52
Lecture 5:
CHAPTER 2: PROBABILITY
Random Variables (Section 2.4, page 88)
Definition:
A numerical characteristic whose value depends on the outcome of a
chance experiment is called a random variabl
149
Lecture 15:
CHAPTER 6: HYPOTHESIS TESTING
In Section 6.1, I described a method for testing a hypothesis about a
population mean, based on a large sample. Recall the null and
alternative hypothesis
163
Lecture 17
CHAPTER 6: HYPOTHESIS TESTING
Small-Sample Tests for the Difference Between
Two Means Contd (Section 6.7, page 430)
When the Populations Have Equal Variances
Suppose that a srs of size
201
Lecture 20:
SAS!
Lets first start off with some basic data input with SAS. Open your
SAS Stats program.
SAS CODE: (columns)
data one;
input id x;
cards;
1
2
3
4
5
6
7
8
9
10
run;
23
43
66
31
28
73
215
Lecture 21:
MORE SAS
Example: A sample of 10 diesel trucks were run both hot and cold to
estimate the difference in fuel economy. The results, in mi/gal, are
presented in the following table. (Fro
1. Economics is the social science that studies the choices that individuals, businesses,
governments, and the entire societies make as they cope with scarcity.
2.
3. Goods and services are the object
Module 5
I hope you are starting to notice the trend in how things are going. This module is
divided into 2 sections: A. Monopoly (Chapter 13) and B. Monopolistic Competition
(Chapter 14). Once again,
Microeconomics Module 3 Answers
1. A rent ceiling is a government regulation that makes it illegal to charge a rent higher than a
specified level.
Without a rent ceiling, the rent in the housing marke
Module 6
2. The market for batteries has a small number of independent firms.
Each firm's actions influence the profits of the other firms.
The market for batteries is an oligopoly.
It has a small num
Module 5 Assignment
1. A single-price monopoly is a firm that must sell each unit of its output for the same price to all its
customers.
A price-discriminating monopoly sells different units of a good
Award: 0 out of 5.00 points
MC Qu. 07-05
There are six employees at a coffee house. Two employees are to be selected at random to attend a Fair
Trade coffee convention. What is the total number of sam
238
Lecture 23:
CHAPTER 10: STATISTICAL QUALITY
CONTROL
Control Charts for Variables Contd (Section
10.2, page 757)
Recall: Control charts used for continuous variables are called
variables control ch
227
Lecture 22:
CHAPTER 10: STATISTICAL QUALITY
CONTROL
Control Charts for Variables (Section 10.2, page
757)
Recall: Control charts used for continuous variables are called
variables control charts.
189
Lecture 19:
CHAPTER 7: CORRELATION AND SIMPLE
LINEAR REGRESSION
The Least-Squares Line (Section 7.2, page 517)
Last class, we took a look at regression analysis which uses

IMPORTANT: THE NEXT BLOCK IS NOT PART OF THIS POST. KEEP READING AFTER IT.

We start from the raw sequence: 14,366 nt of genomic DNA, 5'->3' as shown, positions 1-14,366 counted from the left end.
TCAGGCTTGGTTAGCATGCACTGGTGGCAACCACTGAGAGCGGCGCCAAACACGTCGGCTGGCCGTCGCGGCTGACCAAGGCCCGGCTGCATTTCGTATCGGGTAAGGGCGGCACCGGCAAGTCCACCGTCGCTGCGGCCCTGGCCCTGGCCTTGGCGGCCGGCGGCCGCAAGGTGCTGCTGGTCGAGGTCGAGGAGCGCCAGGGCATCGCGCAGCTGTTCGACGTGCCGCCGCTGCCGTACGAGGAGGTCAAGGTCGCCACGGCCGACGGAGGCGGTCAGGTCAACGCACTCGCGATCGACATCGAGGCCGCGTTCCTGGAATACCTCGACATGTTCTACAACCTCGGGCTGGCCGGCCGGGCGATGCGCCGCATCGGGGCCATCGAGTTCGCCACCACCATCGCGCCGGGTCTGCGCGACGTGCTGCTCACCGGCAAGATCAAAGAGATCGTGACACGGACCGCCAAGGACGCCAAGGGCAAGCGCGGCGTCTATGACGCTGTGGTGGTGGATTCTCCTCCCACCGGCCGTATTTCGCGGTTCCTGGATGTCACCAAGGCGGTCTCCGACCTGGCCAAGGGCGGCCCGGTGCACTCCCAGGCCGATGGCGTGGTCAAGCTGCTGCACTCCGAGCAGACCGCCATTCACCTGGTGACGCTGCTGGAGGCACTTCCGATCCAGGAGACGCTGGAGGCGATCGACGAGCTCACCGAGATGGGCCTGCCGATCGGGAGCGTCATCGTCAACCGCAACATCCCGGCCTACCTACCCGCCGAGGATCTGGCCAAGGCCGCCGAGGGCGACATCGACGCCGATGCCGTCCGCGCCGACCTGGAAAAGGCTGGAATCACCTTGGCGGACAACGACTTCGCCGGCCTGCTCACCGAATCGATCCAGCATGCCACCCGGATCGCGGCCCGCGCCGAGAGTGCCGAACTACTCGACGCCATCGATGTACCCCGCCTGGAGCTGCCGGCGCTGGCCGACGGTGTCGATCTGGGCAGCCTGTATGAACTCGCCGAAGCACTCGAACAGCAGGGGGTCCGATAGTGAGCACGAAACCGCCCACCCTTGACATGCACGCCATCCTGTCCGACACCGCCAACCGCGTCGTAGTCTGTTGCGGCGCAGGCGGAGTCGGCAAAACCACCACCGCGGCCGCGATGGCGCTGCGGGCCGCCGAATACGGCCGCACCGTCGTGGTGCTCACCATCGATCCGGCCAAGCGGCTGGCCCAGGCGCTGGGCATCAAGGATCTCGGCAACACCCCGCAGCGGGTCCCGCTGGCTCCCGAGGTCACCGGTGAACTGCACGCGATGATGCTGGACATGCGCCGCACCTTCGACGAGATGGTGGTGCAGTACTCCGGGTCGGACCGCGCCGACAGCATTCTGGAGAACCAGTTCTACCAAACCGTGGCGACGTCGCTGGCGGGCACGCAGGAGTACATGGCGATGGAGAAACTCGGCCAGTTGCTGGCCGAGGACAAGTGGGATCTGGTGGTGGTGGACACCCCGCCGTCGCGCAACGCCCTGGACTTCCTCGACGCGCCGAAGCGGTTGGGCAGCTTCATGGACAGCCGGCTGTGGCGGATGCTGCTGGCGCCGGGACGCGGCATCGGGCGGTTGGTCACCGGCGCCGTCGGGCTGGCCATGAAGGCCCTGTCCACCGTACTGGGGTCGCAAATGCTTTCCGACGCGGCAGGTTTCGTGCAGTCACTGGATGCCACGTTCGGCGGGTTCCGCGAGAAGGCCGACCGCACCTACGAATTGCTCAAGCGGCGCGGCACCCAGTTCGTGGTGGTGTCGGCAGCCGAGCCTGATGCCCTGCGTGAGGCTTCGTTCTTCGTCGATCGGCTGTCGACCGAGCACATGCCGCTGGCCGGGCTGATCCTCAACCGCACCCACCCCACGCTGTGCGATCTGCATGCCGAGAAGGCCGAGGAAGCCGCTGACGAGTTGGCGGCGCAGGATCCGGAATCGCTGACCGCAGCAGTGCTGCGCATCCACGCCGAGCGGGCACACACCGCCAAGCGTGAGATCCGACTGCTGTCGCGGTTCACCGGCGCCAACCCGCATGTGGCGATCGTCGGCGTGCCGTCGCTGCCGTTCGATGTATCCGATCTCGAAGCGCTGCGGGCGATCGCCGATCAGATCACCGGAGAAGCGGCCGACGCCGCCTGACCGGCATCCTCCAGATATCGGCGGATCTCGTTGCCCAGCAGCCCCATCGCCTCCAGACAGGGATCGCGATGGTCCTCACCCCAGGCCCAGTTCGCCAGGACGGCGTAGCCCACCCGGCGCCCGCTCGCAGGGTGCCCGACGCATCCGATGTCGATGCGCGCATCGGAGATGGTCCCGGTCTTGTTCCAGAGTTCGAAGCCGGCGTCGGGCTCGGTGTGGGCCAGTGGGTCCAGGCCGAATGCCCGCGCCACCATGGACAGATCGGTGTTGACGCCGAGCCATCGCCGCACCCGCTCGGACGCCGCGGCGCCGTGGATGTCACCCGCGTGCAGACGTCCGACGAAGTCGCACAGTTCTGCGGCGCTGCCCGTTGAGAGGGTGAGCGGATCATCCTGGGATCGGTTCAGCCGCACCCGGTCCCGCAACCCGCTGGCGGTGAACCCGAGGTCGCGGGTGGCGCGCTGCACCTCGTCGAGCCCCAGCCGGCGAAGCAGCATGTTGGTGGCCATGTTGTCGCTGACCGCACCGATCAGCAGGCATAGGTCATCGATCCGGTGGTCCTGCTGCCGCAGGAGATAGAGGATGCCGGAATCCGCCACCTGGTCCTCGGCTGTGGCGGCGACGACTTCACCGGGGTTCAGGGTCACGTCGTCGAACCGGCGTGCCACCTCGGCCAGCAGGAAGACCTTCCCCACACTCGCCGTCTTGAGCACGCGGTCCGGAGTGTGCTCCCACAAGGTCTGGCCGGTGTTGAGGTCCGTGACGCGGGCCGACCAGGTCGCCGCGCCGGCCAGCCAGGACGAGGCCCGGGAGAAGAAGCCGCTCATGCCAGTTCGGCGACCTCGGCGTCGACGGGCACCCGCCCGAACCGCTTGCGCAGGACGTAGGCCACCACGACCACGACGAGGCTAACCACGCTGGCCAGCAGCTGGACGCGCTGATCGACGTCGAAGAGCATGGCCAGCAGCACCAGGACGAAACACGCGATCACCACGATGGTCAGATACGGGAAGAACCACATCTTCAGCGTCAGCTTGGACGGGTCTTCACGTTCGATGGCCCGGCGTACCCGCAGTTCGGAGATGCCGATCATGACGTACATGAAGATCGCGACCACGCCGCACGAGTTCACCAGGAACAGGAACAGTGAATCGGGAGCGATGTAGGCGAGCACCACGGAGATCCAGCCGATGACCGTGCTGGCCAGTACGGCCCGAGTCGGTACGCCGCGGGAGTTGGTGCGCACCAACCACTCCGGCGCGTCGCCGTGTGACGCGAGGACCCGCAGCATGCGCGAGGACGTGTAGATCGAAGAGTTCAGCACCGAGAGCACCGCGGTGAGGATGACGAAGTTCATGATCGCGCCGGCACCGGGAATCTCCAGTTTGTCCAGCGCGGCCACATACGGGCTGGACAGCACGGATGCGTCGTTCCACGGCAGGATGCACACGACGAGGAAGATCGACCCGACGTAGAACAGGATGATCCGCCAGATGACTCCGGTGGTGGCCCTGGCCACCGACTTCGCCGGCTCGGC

information about x to d
12
Lecture 2:
CHAPTER 1: SAMPLING AND DESCRIPTIVE
STATISTICS
Graphical Summaries (Section 1.3, page 25)
Stem-and-Leaf Plots
Most of us already know what a histogram looks like:
A histogram tells us ho
26
Lecture 3:
CHAPTER 2: PROBABILITY
A chance experiment, also called a random experiment, is
simply an activity or situation whose outcomes, to some
degree, depend on chance. To decide whether a give
38
Lecture 4:
CHAPTER 2: PROBABILITY
Counting Methods (Section 2.2, page 62)
Permutations:
In how many ways can you order the letters A, B, C?
Five lifeguards are available for duty one Saturday
after
62
Lecture 6:
CHAPTER 2: PROBABILITY
Random Variables Contd (Section 2.4, page 88)
Recall: Last class we started setting up discrete random
variables and we also worked with continuous random variable
72
Lecture 7:
CHAPTER 4: COMMONLY USED
DISTRIBUTIONS
The Binomial Distribution Contd (Section 4.2,
page 202)
THE BINOMIAL DISTRIBUTION (discrete)
Recall: p(x) = proportion of batches with x Ss (succes
79
Lecture 8:
CHAPTER 4: COMMONLY USED
DISTRIBUTIONS
The Normal Distribution (Section 4.5, page 240)
Definition
A continuous variable x is said to have a normal distribution with
parameters and , wher
86
Lecture 9:
CHAPTER 4: COMMONLY USED
DISTRIBUTIONS
The Normal Distribution- Contd (Section 4.5, page
240)
Recall: Last class we focused on applications with the use of the
Normal Distribution. Now l
95
Lecture 10:
CHAPTER 4: COMMONLY USED
DISTRIBUTIONS
The Exponential Distribution Contd (Section
4.7, page 261)
Recall: Last class we introduced the Exponential distribution:
Definition
A variable X
105
Lecture 11:
CHAPTER 4: COMMONLY USED
DISTRIBUTIONS
The Central Limit Theorem (Section 4.11, page
289)
The Central Limit Theorem is by far the most important result in
statistics. Many commonly use
115
Lecture 12:
CHAPTER 5: CONFIDENCE INTERVALS
Large-Sample Confidence Intervals for a
Population Mean Contd (Section 5.1, page 323)
Recall: Last class, we took a look at the most common confidence
i
127
Lecture 13:
CHAPTER 5: CONFIDENCE INTERVALS
Small-Sample Confidence Intervals for a
Population Mean Contd (Section 5.3, page 321)
Recall: Last class we introduced the students t-distribution which
139
Lecture 14:
CHAPTER 6: HYPOTHESIS TESTING
Example: Consider the population of weights (in kg) of all newborn
babies in Canada for a particular year. In this case, the Population
Mean is the averag